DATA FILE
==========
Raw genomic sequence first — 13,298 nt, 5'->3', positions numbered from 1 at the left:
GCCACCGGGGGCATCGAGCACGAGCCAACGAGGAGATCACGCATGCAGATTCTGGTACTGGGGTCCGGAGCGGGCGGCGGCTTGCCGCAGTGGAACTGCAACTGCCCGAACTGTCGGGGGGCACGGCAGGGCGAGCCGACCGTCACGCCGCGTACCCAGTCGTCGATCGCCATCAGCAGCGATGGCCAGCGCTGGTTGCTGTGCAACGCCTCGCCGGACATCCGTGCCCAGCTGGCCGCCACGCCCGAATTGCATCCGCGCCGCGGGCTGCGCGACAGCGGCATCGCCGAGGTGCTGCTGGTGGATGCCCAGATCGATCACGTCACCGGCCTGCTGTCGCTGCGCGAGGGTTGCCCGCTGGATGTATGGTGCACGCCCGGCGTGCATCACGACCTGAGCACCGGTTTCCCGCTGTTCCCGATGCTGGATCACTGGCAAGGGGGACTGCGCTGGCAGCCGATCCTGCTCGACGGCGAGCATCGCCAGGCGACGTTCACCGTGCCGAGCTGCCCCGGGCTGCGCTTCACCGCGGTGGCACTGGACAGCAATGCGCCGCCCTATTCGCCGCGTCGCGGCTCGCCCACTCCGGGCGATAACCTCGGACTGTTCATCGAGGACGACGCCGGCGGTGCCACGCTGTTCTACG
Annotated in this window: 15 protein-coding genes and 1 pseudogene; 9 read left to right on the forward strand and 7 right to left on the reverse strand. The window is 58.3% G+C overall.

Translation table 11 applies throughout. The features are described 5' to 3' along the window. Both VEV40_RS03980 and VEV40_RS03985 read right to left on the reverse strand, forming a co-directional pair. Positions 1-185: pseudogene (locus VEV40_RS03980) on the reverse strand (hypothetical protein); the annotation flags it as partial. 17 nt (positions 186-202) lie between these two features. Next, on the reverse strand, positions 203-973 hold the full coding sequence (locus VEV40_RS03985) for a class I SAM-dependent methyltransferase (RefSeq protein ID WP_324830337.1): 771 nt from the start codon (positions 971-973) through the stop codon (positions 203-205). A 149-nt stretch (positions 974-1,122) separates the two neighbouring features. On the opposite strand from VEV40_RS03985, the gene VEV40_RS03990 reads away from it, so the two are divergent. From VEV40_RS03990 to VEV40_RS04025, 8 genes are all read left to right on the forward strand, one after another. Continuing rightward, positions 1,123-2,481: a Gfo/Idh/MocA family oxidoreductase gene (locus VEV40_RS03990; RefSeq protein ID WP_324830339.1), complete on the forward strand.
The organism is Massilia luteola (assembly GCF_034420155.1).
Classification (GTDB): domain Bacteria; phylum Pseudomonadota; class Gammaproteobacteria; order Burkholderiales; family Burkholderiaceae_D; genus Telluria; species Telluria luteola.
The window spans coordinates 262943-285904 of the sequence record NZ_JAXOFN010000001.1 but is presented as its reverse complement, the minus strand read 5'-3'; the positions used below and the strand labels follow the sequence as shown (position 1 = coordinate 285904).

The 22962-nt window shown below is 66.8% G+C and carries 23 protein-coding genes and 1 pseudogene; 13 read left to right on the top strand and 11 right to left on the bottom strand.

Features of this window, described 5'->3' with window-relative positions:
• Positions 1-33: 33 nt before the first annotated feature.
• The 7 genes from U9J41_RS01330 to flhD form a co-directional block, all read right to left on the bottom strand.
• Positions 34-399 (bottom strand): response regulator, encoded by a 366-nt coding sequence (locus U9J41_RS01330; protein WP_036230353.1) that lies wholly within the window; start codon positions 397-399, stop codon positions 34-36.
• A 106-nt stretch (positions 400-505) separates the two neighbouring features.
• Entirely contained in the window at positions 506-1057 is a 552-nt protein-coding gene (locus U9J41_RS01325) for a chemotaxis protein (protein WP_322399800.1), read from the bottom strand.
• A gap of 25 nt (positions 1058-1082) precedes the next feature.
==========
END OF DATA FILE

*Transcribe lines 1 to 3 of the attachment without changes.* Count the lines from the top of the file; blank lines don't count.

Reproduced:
Raw genomic sequence first — 13,298 nt, 5'->3', positions numbered from 1 at the left:
GCCACCGGGGGCATCGAGCACGAGCCAACGAGGAGATCACGCATGCAGATTCTGGTACTGGGGTCCGGAGCGGGCGGCGGCTTGCCGCAGTGGAACTGCAACTGCCCGAACTGTCGGGGGGCACGGCAGGGCGAGCCGACCGTCACGCCGCGTACCCAGTCGTCGATCGCCATCAGCAGCGATGGCCAGCGCTGGTTGCTGTGCAACGCCTCGCCGGACATCCGTGCCCAGCTGGCCGCCACGCCCGAATTGCATCCGCGCCGCGGGCTGCGCGACAGCGGCATCGCCGAGGTGCTGCTGGTGGATGCCCAGATCGATCACGTCACCGGCCTGCTGTCGCTGCGCGAGGGTTGCCCGCTGGATGTATGGTGCACGCCCGGCGTGCATCACGACCTGAGCACCGGTTTCCCGCTGTTCCCGATGCTGGATCACTGGCAAGGGGGACTGCGCTGGCAGCCGATCCTGCTCGACGGCGAGCATCGCCAGGCGACGTTCACCGTGCCGAGCTGCCCCGGGCTGCGCTTCACCGCGGTGGCACTGGACAGCAATGCGCCGCCCTATTCGCCGCGTCGCGGCTCGCCCACTCCGGGCGATAACCTCGGACTGTTCATCGAGGACGACGCCGGCGGTGCCACGCTGTTCTACG
Annotated in this window: 15 protein-coding genes and 1 pseudogene; 9 read left to right on the forward strand and 7 right to left on the reverse strand. The window is 58.3% G+C overall.